Web 3.0, the so-called third generation of the internet, is arguably the most prevalent buzzword in technology at the moment. It’s a broad term, open to several interpretations, but it loosely defines a new era of the internet, one that is characterized by decentralized applications and services (more on that later), blockchain technology, and cryptocurrency. There are other related elements, including the concept of the metaverse, as well as more utopian idealism like an internet free from government control. Not everyone agrees on Web 3.0, nor if its impact will be as transformative as its proponents say. But there is a prevailing consensus that businesses must prepare in the same manner as they did for the rise of the world wide web in the 1990s (Web 1.0) and the mobile revolution of the 2000s and 2010s (Web 2.0).
A straightforward example of a business preparing for Web 3.0 is the incorporation of cryptocurrency payments. For instance, we might cite the launch of Metaspins online casino in India, which accepts 11 different cryptocurrencies, including Bitcoin, Ethereum, Dogecoin, and Tether (a popular stablecoin). While you might think brands like Metaspins are catering to a niche market only, it’s worth pointing out that the number of cryptocurrency holders around the world is growing at a furious rate. Some studies show that almost 30 million Indians hold crypto. In the United States, it is estimated that 49% of millennials own cryptocurrency. More tellingly, many studies show that these groups see use-cases for cryptocurrency in commerce. In short, they are not buying cryptocurrency as an investment, but as something that has transactional utility.
Crypto integration is less complicated than you might think
One of the intriguing things about setting up a business for crypto is that it sounds complicated, but it is fairly easy in practice. In fact, we’d argue that it is much easier than setting up merchant APIs with traditional methods like credit and debit cards, or even integrating PayPal. Cryptocurrency is always transacted peer to peer, from one wallet to another. So, in theory, it’s as easy as downloading an extension to your web browser. Of course, we would recommend getting expert advice (both technical and regulatory) before you start accepting crypto payments.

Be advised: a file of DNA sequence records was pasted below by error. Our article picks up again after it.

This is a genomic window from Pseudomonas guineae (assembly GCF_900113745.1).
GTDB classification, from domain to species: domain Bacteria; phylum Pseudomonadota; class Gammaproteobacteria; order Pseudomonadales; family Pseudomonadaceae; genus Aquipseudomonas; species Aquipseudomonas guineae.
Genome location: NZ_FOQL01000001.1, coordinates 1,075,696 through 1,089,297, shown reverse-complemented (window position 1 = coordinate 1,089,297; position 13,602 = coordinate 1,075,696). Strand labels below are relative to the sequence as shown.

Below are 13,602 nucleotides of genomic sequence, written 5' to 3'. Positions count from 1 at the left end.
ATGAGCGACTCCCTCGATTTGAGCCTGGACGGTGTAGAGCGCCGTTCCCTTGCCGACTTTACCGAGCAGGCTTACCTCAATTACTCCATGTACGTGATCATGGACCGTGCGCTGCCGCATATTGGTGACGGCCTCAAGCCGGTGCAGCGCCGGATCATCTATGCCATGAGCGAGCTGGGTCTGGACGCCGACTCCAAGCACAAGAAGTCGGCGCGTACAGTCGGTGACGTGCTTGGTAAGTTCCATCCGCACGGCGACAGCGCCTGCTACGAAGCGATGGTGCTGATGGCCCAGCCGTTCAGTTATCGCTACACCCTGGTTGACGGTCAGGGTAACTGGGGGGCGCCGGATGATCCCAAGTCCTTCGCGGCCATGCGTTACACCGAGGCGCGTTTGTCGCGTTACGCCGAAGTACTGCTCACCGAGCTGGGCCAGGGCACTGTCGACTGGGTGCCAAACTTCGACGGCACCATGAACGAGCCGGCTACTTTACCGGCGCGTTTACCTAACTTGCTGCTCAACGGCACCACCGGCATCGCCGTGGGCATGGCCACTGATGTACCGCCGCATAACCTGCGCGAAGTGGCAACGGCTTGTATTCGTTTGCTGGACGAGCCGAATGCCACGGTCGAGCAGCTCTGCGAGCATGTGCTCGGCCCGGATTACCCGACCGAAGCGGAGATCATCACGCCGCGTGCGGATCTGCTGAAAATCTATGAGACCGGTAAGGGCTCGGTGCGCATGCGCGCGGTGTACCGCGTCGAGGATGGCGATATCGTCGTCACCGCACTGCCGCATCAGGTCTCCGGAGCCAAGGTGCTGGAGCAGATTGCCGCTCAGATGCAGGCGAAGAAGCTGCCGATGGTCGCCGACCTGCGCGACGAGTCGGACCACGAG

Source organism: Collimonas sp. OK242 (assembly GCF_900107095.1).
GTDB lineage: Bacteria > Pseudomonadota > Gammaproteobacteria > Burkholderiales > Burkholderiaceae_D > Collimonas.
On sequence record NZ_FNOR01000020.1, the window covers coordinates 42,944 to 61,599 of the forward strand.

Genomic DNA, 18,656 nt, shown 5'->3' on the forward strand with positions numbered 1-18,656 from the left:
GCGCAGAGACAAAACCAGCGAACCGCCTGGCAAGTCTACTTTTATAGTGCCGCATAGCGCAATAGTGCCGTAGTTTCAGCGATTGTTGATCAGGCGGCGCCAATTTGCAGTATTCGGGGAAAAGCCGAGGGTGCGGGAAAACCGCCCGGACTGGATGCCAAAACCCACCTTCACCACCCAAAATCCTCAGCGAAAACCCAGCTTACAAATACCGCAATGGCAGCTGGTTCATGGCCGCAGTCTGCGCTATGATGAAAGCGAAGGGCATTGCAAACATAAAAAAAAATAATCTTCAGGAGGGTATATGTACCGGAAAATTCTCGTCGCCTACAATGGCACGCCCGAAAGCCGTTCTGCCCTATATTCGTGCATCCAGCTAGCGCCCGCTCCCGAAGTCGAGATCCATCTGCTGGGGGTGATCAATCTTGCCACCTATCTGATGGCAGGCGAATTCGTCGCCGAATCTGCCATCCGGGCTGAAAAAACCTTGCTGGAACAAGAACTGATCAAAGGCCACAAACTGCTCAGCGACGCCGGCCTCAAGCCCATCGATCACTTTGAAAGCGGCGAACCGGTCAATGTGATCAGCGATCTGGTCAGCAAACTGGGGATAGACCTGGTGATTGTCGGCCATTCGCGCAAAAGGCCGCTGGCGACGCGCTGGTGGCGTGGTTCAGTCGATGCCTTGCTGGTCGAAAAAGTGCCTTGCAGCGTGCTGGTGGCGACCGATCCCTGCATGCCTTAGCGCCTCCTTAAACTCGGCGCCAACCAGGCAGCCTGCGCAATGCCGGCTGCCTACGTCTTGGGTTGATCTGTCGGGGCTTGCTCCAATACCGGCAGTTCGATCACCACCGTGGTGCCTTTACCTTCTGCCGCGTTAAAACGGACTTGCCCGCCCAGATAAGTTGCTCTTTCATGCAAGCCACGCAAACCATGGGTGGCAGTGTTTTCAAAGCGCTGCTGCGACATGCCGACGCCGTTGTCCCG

As mentioned, Web 3.0 is not defined by cryptocurrency alone, so there are other things to anticipate. For instance, Web 3.0 proponents believe that a new era of the internet can exist outside of the control of Big Tech. Partially, it is about control of data, as Web 3.0 is wrapped up in the idea of privacy. Despite their ubiquity and wide range of products, companies like Google and Meta (Facebook) are still heavily reliant on the use of our data for revenue through advertising. At one point, 99% of Facebook’s revenue came from advertising alone. Web 3.0 wants to fix that. For example, the first generation of privacy-first Web 3.0 internet browsers has now been launched, allowing users to control their data and even, in some cases, rewarding users with payments when they see adverts.
First line of Web 3.0 smartphones has arrived
But Web 3.0 is not stopping with browsers. Recently, we have seen the launch of Web 3.0 hardware. Most notably, Web 3.0 smartphones. These devices are equipped with crypto wallets as standard, but there is also room for so-called dApp stores. A dApp is a portmanteau of decentralized application, basically an app that exists on the blockchain. It is decentralized in that it runs on central servers (controlled largely by Big Tech), and they offer benefits in terms of security, transparency, and censorship resistance.
We should point out that there is a consensus that Web 3.0 remains firmly in its Wild West phase. If you have an app in the Apple App Store, it is not going to be outmuscled by a dApp alternative on a Solana Web 3.0 smartphone tomorrow, nor the next week. But businesses should be anticipating the rapid growth of dApps and other blockchain-based services. A good way to look at it is that Web 3.0 is still in the beta testing phase, or if you want a business term, the R&D phase. But with each passing day, we see more evidence of the foundations being laid for a movement that will impact every aspect of global enterprise. It’s not just about accepting crypto on your online marketplace; it is about understanding that there will be a shift in attitude towards how a business operates on the internet.
There remains a long road ahead. But many believe the endpoint will be a cashless society, one that is characterized by borderless transactions. Moreover, there will be a new era of decentralized activity on the internet, which puts individuals in complete control of their data and identity. This is a challenge for many businesses, but it is also an opportunity. There is an onus on many of us to learn about it now in order to get ahead of the competition. Technological changes tend to happen gradually, then suddenly. Right now, we are in the gradual period. But suddenly, those seismic changes could arrive.
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